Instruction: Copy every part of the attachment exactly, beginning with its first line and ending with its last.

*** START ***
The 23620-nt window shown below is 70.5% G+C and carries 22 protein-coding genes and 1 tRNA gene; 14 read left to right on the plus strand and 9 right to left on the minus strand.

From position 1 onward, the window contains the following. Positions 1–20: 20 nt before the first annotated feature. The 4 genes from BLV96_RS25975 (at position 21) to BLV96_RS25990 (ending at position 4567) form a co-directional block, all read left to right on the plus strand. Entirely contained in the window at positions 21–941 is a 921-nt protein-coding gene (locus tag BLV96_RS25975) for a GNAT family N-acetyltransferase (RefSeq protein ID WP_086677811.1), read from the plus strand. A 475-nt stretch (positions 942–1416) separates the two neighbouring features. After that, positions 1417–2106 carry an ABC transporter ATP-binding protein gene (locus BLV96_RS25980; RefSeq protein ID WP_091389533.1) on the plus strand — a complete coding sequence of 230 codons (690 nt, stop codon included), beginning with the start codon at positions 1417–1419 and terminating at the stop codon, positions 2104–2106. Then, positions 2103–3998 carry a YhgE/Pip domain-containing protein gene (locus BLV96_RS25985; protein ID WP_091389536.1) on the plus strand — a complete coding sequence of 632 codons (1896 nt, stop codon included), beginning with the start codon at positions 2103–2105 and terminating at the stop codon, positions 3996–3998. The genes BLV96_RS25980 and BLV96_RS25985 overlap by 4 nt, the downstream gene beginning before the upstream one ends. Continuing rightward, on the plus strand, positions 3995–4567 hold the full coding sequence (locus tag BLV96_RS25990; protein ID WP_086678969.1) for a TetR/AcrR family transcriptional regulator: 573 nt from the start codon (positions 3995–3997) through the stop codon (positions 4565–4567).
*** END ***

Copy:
The 23620-nt window shown below is 70.5% G+C and carries 22 protein-coding genes and 1 tRNA gene; 14 read left to right on the plus strand and 9 right to left on the minus strand.

From position 1 onward, the window contains the following. Positions 1–20: 20 nt before the first annotated feature. The 4 genes from BLV96_RS25975 (at position 21) to BLV96_RS25990 (ending at position 4567) form a co-directional block, all read left to right on the plus strand. Entirely contained in the window at positions 21–941 is a 921-nt protein-coding gene (locus tag BLV96_RS25975) for a GNAT family N-acetyltransferase (RefSeq protein ID WP_086677811.1), read from the plus strand. A 475-nt stretch (positions 942–1416) separates the two neighbouring features. After that, positions 1417–2106 carry an ABC transporter ATP-binding protein gene (locus BLV96_RS25980; RefSeq protein ID WP_091389533.1) on the plus strand — a complete coding sequence of 230 codons (690 nt, stop codon included), beginning with the start codon at positions 1417–1419 and terminating at the stop codon, positions 2104–2106. Then, positions 2103–3998 carry a YhgE/Pip domain-containing protein gene (locus BLV96_RS25985; protein ID WP_091389536.1) on the plus strand — a complete coding sequence of 632 codons (1896 nt, stop codon included), beginning with the start codon at positions 2103–2105 and terminating at the stop codon, positions 3996–3998. The genes BLV96_RS25980 and BLV96_RS25985 overlap by 4 nt, the downstream gene beginning before the upstream one ends. Continuing rightward, on the plus strand, positions 3995–4567 hold the full coding sequence (locus tag BLV96_RS25990; protein ID WP_086678969.1) for a TetR/AcrR family transcriptional regulator: 573 nt from the start codon (positions 3995–3997) through the stop codon (positions 4565–4567).